Ninja (profile), 17 Nov 2014 @ 3:05am

    But, in the interim, don't be surprised if "golden oldies," including pretty much all music from pre-1972, start disappearing from a variety of services.

    Can't blame the services for it. And again you can rely on file sharing to preserve such things much like it's been done with a variety of titles. It is sad that pirates came too late to save some titles that rotted in the MAFIAA's warehouses though.

    reply to this | link to this | view in chronology ]

    • identicon
      PRMan, 17 Nov 2014 @ 11:03am

      Re:

      This is EXACTLY what the services should do. Remove every song 1972 and before and never play it again.

      After all, those songs are 42 years old now, so clearly that's the answer.

      reply to this | link to this | view in chronology ]

      • identicon
        Anonymous Coward, 17 Nov 2014 @ 12:14pm

        Re: Re:

        That or pay for them. A lot of internet radio services simply pay Sound Exchange for them like they would any other song recorded post-1972. There hasn't been any sign that any of those services are facing lawsuits.

        All on-demand services (Spotify, Rdio, Rhapsody, Beats) pay for pre-1972 recordings as well.

        reply to this | link to this | view in chronology ]

  • icon
    That Anonymous Coward (profile), 17 Nov 2014 @ 4:35am

    YAY!!
    So the cartels will manage to get a small pile of cash that they might throw a few cents of to the artists...and will have made sure that no platform will touch ANY of this content in the future.
    There will be no discovery of this content by new fans, so no future sales potential, and they will use the lack of interest as a reason to withdraw these things from the market.

    Isn't copyright wonderful?

    For a limited time really should be less than the half life of plutonium.
    The laws of the past are so far removed from the present day they are damaging.
    It is well past time that the laws be revisted and revised and actually make sure that he public is given something once again in exchange for these "limited" monopolies.
    The patchwork of laws here and abroad no long serve any purpose but to line the pockets of the cartels at the expense of the artists and the public.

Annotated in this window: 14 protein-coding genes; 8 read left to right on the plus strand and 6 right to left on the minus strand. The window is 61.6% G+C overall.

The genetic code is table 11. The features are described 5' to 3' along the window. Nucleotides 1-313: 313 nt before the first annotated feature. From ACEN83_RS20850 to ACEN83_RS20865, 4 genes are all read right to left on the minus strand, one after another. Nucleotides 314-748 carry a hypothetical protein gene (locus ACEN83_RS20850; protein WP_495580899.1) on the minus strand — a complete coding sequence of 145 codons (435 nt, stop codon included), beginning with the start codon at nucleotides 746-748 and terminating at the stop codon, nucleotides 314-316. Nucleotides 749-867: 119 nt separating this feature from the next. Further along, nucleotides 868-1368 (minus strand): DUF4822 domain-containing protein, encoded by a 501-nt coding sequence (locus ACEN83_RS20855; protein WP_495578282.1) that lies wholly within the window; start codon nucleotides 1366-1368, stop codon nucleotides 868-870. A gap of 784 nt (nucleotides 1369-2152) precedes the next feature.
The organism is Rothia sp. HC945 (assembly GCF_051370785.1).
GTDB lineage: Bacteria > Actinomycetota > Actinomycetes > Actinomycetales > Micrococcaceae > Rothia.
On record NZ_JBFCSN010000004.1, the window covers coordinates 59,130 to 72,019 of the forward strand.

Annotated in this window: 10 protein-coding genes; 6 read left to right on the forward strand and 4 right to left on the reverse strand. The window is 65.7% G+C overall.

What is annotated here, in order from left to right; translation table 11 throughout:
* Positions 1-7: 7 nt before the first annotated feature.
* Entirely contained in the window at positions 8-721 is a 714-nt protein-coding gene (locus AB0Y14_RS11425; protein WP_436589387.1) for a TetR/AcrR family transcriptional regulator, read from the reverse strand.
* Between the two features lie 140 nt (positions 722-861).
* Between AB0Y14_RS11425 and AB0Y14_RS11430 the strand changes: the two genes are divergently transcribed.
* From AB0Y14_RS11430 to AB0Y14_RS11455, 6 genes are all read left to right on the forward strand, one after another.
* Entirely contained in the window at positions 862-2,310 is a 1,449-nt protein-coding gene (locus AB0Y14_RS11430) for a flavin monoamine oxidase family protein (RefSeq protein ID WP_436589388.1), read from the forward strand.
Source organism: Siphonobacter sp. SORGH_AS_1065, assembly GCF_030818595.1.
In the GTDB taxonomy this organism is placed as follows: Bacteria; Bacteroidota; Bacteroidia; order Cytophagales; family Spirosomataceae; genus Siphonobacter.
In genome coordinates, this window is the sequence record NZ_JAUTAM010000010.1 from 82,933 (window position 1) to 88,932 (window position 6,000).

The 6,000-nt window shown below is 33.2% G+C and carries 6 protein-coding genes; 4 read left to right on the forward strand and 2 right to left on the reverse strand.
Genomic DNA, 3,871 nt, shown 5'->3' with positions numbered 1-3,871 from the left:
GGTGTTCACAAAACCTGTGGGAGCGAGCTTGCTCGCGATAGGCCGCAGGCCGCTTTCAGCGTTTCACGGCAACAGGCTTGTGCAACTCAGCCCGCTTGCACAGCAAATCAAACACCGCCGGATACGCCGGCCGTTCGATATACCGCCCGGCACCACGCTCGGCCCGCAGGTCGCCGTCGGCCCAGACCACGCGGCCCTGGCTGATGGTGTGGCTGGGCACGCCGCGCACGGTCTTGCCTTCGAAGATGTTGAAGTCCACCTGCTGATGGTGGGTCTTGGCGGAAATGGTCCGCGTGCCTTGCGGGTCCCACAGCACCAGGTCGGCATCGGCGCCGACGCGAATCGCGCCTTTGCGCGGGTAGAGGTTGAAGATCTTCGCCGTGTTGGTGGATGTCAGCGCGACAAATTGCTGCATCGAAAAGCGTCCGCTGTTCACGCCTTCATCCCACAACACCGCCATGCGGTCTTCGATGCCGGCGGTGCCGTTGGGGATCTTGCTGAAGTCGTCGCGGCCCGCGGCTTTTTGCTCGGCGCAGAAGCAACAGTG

Things under copyright vanish, locked away and forgotten because no one knows who has the rights.

    Copyright should require that it be available in the market at the market price lest it lose its status.
    Millions are wasted in legal fights that manage to change what laws actually say to meet some new desire for income off of content they hold but can't be bothered to market themselves. Perhaps it would be best to put them back into the job of selling content and not rewriting laws to keep old concepts alive... they forgot their job was to promote, expose, and sell... no to lock up forever while they consider how to squeeze every tenth of a cent they can possibly get.

    reply to this | link to this | view in chronology ]

    • identicon
      Anonymous Coward, 17 Nov 2014 @ 7:30am

      Re:

      The suit wan't filed by labels or "cartels". It was filed by two musicians, Mark Vollman and Howard Kaylan.

      But don't let facts get in the way of your anti-musician, pirate rant.

      reply to this | link to this | view in chronology ]

      • icon
        That Anonymous Coward (profile), 17 Nov 2014 @ 10:22am

        Re: Re:

        "But don't let facts get in the way of your anti-musician, pirate rant."

        [Citation Needed]

        but don't let that get in the way of your baseless accusations.

        reply to this | link to this | view in chronology ]

      • identicon
        Anonymous Coward, 17 Nov 2014 @ 4:27pm

        Re: Re:

        And of course, now that more money needs to be thrown at them there'll be more pre-1972 works produced, right?

        reply to this | link to this | view in chronology ]

  • icon
    MadAsASnake (profile), 17 Nov 2014 @ 4:44am

    Of course - getting rid of the golden oldies is a pre-requisite for selling Justin Beiber.